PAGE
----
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Litigation

LITIGATION

An action brought in court to enforce a particular right. The act or process of bringing a lawsuit in and of itself; a judicial contest; any dispute.

When a person begins a civil lawsuit, the person enters into a process called litigation. Under the various rules of civil procedure that govern actions in state and federal courts, litigation involves a series of steps that may lead to a court trial and ultimately a resolution of the matter.

Before a lawsuit is filed, the person contemplating the lawsuit (called the plaintiff) typically demands that the person who caused the alleged injury (called the defendant) perform certain actions that will resolve the conflict. If the demand is refused or ignored, the plaintiff may start the lawsuit by serving copies of a summons and complaint on the defendant and filing the complaint with a civil trial court. The complaint must state the alleged injuries and attribute them to the defendant, and request money damages or equitable relief.

If the service of the complaint on the defendant does not result in a settlement of the issues, the plaintiff must begin the discovery process. This involves sending to the defendant written questions (called interrogatories) that seek information involving the dispute at issue. The plaintiff may depose the defendant and others concerning the issues, with the deposition recorded by a court reporter. The plaintiff may also request copies of documents for review. Once litigation commences the defendant is also permitted to use discovery to learn more about the plaintiff's case. The discovery process may be conducted in a matter of weeks, or it may take years, depending on the complexity of the case and the level of cooperation between the parties.

After discovery is completed, most courts require the parties to attend a settlement conference to determine if the case may be resolved before trial. If the parties are unable to reach a settlement, the litigation continues to trial. Near or on the day of trial, one or both parties often make settlement offers, in the hope of avoiding court proceedings (which are often costly and protracted). Litigation ends if a settlement is reached.

If the parties are still unable to resolve their differences, a trial is held. At trial both sides are permitted to introduce relevant evidence that will help to prove to the jury or the court the truth of their positions. If the plaintiff makes a convincing case, the defendant may seek to settle the case immediately. On the other hand, if the plaintiff presents a weak case, the defendant may ask the court to dismiss the case. If the trial proceeds to a conclusion, either the jury or the judge (if a jury trial was waived) must decide which party prevails.

If the defendant loses the lawsuit, the defendant may ask the court to throw out the jury verdict if the evidence did not warrant the decision, or the defendant may ask that the damages awarded to the plaintiff be reduced. The court has discretion to grant or refuse these kinds of requests.

Once a final decision has been made at the trial court, the losing party may appeal the decision within a specified period of time. The federal courts and the states have intermediate courts of appeal that hear most civil appeals. The appellate court reviews the arguments of the parties on appeal and determines whether the trial court conducted the proceedings correctly. Once the appellate court issues a decision, usually in opinion form, the losing party may appeal to the state supreme court if the litigation occurred in a state court, or to the U.S. Supreme Court if the litigation occurred in a federal court. After the supreme court rules on the case, the decision is final.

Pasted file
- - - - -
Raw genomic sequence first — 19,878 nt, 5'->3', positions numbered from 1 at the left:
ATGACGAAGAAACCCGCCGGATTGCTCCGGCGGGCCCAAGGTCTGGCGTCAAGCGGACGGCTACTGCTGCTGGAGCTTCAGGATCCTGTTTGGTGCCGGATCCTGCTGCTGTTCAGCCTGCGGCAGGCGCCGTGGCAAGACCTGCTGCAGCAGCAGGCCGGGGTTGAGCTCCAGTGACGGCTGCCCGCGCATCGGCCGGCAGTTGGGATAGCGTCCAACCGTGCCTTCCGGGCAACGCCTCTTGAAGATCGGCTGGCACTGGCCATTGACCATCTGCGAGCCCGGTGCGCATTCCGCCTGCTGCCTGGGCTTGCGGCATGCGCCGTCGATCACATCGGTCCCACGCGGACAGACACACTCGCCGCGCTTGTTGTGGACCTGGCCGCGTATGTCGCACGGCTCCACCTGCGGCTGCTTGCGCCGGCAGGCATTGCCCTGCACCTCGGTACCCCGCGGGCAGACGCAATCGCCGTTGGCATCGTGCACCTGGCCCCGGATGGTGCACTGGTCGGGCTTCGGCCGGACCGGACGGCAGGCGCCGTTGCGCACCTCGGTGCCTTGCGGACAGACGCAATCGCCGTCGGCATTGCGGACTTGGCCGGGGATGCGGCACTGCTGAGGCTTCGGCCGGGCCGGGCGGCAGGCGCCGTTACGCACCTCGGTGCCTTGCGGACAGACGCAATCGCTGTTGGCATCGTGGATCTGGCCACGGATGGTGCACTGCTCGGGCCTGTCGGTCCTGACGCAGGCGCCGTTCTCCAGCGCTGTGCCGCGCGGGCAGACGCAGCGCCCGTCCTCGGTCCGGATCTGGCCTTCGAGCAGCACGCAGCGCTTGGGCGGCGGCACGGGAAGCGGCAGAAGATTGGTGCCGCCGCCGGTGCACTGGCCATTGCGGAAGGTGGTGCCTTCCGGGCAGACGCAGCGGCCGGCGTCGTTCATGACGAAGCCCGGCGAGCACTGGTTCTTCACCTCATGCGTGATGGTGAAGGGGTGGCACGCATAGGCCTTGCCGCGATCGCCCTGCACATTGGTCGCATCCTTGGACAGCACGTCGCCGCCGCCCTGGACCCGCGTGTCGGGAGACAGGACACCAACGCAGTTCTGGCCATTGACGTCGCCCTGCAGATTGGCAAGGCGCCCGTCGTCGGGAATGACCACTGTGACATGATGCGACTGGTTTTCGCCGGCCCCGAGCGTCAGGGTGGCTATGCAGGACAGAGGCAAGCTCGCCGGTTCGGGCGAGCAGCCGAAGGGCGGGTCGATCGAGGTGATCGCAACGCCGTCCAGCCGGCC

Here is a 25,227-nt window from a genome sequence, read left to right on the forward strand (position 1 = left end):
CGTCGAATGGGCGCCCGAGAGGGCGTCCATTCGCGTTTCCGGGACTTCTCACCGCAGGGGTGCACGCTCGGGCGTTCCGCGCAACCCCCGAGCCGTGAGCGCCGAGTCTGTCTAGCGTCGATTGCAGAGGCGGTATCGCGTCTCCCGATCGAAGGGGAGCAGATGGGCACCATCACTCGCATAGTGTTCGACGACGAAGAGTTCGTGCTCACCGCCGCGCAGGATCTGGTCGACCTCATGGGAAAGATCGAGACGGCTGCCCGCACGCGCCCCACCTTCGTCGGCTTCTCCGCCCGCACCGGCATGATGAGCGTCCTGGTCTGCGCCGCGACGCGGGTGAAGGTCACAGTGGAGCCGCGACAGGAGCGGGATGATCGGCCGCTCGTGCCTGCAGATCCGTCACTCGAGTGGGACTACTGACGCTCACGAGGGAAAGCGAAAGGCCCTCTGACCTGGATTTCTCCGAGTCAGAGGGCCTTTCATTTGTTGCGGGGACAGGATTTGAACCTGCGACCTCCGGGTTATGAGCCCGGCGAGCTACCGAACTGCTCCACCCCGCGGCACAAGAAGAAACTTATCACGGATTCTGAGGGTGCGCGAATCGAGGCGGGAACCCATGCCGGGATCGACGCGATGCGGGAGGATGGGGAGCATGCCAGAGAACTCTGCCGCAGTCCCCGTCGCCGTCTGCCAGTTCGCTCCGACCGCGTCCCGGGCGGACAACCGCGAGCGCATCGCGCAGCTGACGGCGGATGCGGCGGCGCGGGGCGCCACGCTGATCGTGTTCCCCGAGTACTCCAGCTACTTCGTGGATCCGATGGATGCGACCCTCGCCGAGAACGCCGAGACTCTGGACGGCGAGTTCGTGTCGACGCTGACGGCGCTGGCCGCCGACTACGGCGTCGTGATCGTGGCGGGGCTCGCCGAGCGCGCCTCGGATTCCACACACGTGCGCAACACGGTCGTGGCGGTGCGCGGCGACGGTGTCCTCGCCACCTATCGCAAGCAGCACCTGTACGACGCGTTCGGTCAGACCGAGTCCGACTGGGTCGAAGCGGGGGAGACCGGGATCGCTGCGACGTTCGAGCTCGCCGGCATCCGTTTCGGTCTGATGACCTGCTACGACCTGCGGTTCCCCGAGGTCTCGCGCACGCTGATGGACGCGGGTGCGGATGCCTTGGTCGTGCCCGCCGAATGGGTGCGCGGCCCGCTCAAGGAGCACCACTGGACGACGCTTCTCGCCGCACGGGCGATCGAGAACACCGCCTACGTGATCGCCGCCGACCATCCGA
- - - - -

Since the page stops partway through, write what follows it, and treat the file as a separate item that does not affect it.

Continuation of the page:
Once a decision is final, litigation ends. The prevailing party is then given the authority to collect damages or receive other remedies from the losing party. After the losing party provides the relief, that party is entitled to receive from the prevailing party a satisfaction of judgment, which is filed with the trial court. This document attests to the satisfaction of all court-imposed relief and signifies the end of the case.

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Litigation

Litigation


Litigation, a case, controversy, or lawsuit, is a contest authorized by law, in a court of justice, for the purpose of enforcing a claimed right. Participants (plaintiffs and defendants) in lawsuits are called litigants. Litigation is often highly adversarial and can take a great deal of time, energy, and money, even when the case does not go to court (90 percent of all lawsuits are settled without trial). Many states and governments have enacted, or are considering, reforms directed at avoiding litigation, shortening the time a case takes to go to trial and minimizing the expense traditionally associated with litigation. Among these reforms are requiring that certain types of cases be arbitrated or directed to alternative dispute resolution procedures such as mediation and regulatory negotiation.

see also Citizen Suits; Consensus Building; Enforcement; Laws and Regulations, International; Laws and Regulations, United States; Mediation; Public Policy Decision Making; Regulatory Negotiation.

internet resource

U.S. Institute for Environmental Conflict Resolution Web site. Available from http://www.ecr.gov.

Susan L. Senecah

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litigation

litigation †disputation XVI; legal proceedings XVII. — late L. lītigātiō, -ōn-, f. lītigāre, -āt- (whence litigant, litigate), f. līs, līt- strife, lawsuit + agere do.
So litigious XIV. — (O)F. or L.

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